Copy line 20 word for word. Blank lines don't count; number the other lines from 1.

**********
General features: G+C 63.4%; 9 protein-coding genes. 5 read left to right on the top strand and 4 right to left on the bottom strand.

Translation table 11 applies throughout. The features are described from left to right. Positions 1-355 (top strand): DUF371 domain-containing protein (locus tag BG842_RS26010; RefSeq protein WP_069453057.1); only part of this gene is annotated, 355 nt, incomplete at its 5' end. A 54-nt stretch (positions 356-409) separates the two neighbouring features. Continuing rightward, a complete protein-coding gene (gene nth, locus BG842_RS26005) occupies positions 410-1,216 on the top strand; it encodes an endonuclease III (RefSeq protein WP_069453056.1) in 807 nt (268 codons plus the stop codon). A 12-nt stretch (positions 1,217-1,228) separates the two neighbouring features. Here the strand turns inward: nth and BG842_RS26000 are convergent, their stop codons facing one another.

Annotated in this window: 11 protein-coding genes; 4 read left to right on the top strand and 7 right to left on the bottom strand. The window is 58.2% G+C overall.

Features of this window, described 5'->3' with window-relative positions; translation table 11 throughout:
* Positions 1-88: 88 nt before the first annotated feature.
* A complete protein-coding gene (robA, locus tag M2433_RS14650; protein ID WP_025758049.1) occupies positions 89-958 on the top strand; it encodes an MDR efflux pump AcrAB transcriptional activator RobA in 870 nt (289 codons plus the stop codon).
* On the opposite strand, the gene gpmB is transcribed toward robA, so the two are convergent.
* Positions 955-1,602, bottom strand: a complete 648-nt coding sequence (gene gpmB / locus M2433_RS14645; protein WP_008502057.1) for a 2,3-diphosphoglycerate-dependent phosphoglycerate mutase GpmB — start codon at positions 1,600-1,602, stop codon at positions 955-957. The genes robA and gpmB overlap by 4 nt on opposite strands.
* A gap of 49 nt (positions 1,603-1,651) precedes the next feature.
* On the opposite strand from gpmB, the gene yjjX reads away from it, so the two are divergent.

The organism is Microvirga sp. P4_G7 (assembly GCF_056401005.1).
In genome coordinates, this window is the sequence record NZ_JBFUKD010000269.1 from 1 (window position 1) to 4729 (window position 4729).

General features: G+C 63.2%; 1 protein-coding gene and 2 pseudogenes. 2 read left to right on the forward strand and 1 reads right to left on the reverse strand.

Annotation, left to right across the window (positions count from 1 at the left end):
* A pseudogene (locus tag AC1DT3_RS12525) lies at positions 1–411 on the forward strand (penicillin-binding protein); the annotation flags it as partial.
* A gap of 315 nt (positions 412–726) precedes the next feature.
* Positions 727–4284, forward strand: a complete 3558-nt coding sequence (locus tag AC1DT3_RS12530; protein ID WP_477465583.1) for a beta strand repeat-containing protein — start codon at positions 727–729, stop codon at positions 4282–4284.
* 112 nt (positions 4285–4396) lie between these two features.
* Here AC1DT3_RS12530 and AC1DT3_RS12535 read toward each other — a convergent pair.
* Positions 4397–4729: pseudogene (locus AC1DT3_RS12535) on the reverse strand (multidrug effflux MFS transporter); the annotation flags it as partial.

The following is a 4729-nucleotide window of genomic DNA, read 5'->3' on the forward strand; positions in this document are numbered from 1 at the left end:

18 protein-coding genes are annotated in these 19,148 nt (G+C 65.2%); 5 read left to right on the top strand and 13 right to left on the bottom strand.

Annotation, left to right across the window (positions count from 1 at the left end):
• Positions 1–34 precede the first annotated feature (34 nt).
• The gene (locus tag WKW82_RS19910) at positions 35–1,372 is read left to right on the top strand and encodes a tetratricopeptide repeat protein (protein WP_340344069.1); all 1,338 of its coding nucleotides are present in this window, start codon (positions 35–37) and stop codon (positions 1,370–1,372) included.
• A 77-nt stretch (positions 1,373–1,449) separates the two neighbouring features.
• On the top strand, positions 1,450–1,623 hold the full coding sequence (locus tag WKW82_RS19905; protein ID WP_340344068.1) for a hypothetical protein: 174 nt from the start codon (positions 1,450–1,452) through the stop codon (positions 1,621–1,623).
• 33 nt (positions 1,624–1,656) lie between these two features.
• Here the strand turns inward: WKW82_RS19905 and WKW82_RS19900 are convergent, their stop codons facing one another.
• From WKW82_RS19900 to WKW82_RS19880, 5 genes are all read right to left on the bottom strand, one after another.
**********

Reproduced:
* Positions 4397–4729: pseudogene (locus AC1DT3_RS12535) on the reverse strand (multidrug effflux MFS transporter); the annotation flags it as partial.